Days before Pesach we celebrated Girlchik’s bat mitzvah. Becoming bar or bat mitzvah is always cause for celebration, but hers was particularly sweet, since she had suffered a brain bleed around the time of her birth and her prognosis then was uncertain. Moments after telling me that my week-old daughter had suffered a major stroke, the hospital’s neurologist said: “It’s in God’s hands now.”
Today, thanks to hard work on Girlchik’s part, some great physical, cognitive and speech therapists, as well as God’s bountiful blessings, we were able to celebrate the bat mitzvah of our wonderfully healthy 13-year-old.
And thanks to a fascinating exhibit on the history of bat mitzvah put together by Moving Traditions, and The National Museum of American Jewish History, the topic of the bat mitzvah has been in the news lately. A recent piece on Tablet notes that “bat mitzvahs aren’t what they used to be.” To which I say: Thank God (and Jewish women) for that.
We can preoccupy ourselves with the ridiculously high hemlines and heels worn by some bat mitzvah girls. We can look to the Fort Knox-equivalent amounts of money spent by some families on over-the-top parties. Or we can concentrate on the things that have changed for the better.
Like the focus on the mitzvah part of bat mitzvah. The accomplishment in Torah learning and liturgical skill.
I have been to a wide range of bat mitzvahs. Some were inspiring for the ways the girls demonstrated their mastery of the relevant skills. Others were sadly superficial and followed by parties parody-ready for their lavishness.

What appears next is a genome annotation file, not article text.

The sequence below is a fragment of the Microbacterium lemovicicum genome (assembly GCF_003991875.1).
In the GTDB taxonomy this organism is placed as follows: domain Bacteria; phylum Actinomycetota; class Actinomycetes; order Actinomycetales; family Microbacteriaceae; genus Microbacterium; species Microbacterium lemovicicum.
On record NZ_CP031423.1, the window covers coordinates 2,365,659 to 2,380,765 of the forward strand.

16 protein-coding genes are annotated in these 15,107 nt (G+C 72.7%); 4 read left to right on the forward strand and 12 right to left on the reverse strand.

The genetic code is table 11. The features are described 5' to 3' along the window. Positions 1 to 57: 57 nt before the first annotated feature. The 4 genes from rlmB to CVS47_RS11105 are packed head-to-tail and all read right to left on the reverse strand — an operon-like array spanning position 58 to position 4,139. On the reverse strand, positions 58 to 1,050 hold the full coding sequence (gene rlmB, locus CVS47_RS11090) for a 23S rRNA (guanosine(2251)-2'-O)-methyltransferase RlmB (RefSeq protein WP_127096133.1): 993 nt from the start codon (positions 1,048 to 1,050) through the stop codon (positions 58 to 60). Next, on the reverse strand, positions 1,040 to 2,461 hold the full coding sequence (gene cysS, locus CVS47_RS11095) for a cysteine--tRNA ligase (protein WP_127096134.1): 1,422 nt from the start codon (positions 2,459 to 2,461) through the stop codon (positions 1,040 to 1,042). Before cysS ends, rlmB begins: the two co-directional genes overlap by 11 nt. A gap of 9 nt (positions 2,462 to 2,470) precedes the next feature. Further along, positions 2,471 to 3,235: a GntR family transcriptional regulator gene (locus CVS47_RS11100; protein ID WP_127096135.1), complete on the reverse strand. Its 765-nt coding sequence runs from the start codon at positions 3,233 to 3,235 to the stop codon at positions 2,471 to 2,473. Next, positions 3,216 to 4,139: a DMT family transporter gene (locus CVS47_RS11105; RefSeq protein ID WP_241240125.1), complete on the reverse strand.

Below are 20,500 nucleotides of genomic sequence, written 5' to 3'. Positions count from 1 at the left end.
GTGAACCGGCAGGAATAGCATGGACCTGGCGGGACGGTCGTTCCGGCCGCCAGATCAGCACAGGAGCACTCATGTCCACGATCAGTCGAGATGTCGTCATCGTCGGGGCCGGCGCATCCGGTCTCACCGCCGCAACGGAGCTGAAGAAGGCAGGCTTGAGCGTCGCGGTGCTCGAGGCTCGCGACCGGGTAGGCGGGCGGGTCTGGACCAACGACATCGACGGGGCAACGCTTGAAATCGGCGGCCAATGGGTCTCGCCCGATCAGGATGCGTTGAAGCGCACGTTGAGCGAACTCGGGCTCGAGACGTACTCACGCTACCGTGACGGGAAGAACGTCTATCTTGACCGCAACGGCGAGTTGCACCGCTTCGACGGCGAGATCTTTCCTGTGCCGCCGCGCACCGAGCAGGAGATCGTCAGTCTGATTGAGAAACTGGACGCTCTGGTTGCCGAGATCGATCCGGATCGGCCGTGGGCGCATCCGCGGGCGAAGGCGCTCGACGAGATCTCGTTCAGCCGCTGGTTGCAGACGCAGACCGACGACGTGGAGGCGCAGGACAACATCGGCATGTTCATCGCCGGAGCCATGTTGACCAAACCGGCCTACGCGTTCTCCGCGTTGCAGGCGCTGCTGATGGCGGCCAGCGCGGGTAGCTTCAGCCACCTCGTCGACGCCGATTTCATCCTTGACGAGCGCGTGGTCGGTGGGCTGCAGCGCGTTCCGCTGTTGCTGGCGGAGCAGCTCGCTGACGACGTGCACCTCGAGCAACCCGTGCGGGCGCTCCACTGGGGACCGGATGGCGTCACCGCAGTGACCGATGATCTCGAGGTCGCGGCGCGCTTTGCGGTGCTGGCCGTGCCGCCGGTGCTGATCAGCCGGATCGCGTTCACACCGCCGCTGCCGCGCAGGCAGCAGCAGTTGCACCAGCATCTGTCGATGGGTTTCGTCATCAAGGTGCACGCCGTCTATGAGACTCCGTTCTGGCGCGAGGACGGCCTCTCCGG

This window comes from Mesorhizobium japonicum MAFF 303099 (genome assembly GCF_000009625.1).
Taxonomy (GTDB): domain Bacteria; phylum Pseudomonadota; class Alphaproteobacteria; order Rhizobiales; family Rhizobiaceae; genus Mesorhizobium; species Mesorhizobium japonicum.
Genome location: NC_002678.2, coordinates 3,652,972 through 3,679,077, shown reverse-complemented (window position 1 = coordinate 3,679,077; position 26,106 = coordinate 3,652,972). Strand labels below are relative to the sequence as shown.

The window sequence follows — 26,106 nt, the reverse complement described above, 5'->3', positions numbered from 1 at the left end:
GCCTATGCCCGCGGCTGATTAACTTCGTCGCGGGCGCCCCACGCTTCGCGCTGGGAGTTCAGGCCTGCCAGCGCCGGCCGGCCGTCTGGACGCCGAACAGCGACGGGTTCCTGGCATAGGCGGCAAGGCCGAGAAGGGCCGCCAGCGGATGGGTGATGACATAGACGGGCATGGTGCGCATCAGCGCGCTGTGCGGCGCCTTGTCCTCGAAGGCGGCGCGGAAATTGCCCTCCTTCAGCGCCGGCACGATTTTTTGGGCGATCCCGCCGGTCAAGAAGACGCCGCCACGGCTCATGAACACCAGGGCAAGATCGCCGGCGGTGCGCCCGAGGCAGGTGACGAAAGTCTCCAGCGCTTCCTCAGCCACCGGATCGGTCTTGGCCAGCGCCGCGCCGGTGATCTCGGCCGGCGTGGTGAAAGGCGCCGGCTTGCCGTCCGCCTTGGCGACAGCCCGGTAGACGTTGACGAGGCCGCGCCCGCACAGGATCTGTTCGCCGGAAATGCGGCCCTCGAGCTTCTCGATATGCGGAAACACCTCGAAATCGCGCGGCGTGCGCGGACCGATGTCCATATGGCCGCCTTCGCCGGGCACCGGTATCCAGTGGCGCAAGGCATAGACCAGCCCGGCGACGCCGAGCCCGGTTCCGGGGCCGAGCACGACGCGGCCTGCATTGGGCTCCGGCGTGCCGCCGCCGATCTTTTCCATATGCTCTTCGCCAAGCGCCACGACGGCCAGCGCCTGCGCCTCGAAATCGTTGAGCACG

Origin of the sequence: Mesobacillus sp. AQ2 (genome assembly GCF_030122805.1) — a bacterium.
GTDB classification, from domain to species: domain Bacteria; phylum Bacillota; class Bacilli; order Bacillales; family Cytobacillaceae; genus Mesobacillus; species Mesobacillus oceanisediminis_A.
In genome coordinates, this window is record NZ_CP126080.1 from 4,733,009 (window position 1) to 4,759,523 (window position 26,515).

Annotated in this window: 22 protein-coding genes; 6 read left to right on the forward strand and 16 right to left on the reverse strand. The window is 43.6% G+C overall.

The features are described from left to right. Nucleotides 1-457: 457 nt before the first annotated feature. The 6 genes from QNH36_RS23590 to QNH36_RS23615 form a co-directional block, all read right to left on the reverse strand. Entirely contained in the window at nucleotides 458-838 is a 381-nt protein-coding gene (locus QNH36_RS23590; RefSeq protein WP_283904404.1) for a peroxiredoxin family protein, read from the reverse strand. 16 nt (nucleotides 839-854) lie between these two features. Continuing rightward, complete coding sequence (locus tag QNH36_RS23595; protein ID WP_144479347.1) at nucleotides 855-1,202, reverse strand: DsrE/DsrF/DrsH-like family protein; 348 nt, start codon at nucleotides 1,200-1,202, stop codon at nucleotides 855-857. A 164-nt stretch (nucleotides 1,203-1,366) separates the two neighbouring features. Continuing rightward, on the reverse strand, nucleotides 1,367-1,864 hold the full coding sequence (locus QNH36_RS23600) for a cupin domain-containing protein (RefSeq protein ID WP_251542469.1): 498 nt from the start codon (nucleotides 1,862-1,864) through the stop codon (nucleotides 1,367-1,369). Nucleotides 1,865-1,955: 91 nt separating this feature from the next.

At her bat mitzvah, Girlchik made me so proud of what she has accomplished, and grateful that she has been able to. Her bat mitzvah could not have been more different from my own, which I have described as “an unmitigated disaster.”
I was so liturgically illiterate that despite tortuous preparation I could not even read the relevant blessings in Hebrew. I needed it all transliterated. It was a sham, a show, and not a good one at that. And I have spent all of my adulthood, thus far, trying to make up for it.
I wanted to participate in Girlchik’s bat mitzvah service, so I signed on to chant one aliyah of the Torah portion. It was stunningly difficult. Hours of practice, listening to the tutor’s recording. Reciting it with her voice, then alone. The first time I stood in front of the actual sefer Torah, the letters swam. More hours spent practicing before the sefer Torah. Unlike all of my children, I utterly lack musical memory. And so it was really challenging.
My daughters were my cheerleaders, telling me I could do it, that “it’s not hard!” After several years of Jewish day school they are so conversant in text that for them it’s not hard at all.
And this, this is my greatest achievement as a Jewish mother. Beyond their good health and general well-being, beyond being good people in general, my deepest desire has been for my children to be literate Jews, conversant in our central texts, able to access any aspect of Jewish life that they choose. This is the essence and foundation of Jewish leadership.
So far, so good.
In the end I made it through my brief turn at leyning, however imperfectly.
But Girlchik, my beautiful, confident daughter, she did it all. She leyned most of her Torah portion. She chanted the Haftorah and shared with the congregation an insightful Dvar Torah. She led the Torah service and Musaf. All with her characteristic sweetness and aplomb.
And so I am grateful many times over today. Grateful to have a healthy daughter whose healing was complete and so different than it might have been. Grateful to have a daughter who is at home in the synagogue, comfortable leading the congregation, and already prepared for a life of Jewish leadership. And grateful that her bat mitzvah, unlike mine, was an awesome experience for all of us — most of all, for her.